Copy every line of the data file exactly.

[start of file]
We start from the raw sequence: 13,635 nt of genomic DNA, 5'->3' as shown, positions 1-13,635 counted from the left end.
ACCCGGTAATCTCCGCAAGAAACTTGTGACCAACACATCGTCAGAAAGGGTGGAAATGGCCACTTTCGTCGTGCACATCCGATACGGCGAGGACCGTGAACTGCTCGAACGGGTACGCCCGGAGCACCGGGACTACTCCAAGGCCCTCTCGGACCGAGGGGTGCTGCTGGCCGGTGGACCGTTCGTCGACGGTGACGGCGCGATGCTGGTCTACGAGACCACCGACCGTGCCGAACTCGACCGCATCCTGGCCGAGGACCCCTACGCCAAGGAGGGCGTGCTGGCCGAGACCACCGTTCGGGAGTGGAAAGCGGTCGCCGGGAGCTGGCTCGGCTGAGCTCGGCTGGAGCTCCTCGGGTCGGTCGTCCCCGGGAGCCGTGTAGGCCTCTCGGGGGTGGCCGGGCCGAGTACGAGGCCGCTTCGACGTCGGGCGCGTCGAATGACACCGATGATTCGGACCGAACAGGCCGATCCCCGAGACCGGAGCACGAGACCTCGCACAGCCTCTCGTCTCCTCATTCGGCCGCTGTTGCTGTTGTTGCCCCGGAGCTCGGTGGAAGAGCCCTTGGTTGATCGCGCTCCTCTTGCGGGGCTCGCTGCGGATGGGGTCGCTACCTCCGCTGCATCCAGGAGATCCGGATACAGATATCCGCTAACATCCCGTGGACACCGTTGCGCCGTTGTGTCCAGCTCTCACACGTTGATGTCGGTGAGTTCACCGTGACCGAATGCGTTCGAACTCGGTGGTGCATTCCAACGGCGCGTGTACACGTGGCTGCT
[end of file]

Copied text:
We start from the raw sequence: 13,635 nt of genomic DNA, 5'->3' as shown, positions 1-13,635 counted from the left end.
ACCCGGTAATCTCCGCAAGAAACTTGTGACCAACACATCGTCAGAAAGGGTGGAAATGGCCACTTTCGTCGTGCACATCCGATACGGCGAGGACCGTGAACTGCTCGAACGGGTACGCCCGGAGCACCGGGACTACTCCAAGGCCCTCTCGGACCGAGGGGTGCTGCTGGCCGGTGGACCGTTCGTCGACGGTGACGGCGCGATGCTGGTCTACGAGACCACCGACCGTGCCGAACTCGACCGCATCCTGGCCGAGGACCCCTACGCCAAGGAGGGCGTGCTGGCCGAGACCACCGTTCGGGAGTGGAAAGCGGTCGCCGGGAGCTGGCTCGGCTGAGCTCGGCTGGAGCTCCTCGGGTCGGTCGTCCCCGGGAGCCGTGTAGGCCTCTCGGGGGTGGCCGGGCCGAGTACGAGGCCGCTTCGACGTCGGGCGCGTCGAATGACACCGATGATTCGGACCGAACAGGCCGATCCCCGAGACCGGAGCACGAGACCTCGCACAGCCTCTCGTCTCCTCATTCGGCCGCTGTTGCTGTTGTTGCCCCGGAGCTCGGTGGAAGAGCCCTTGGTTGATCGCGCTCCTCTTGCGGGGCTCGCTGCGGATGGGGTCGCTACCTCCGCTGCATCCAGGAGATCCGGATACAGATATCCGCTAACATCCCGTGGACACCGTTGCGCCGTTGTGTCCAGCTCTCACACGTTGATGTCGGTGAGTTCACCGTGACCGAATGCGTTCGAACTCGGTGGTGCATTCCAACGGCGCGTGTACACGTGGCTGCT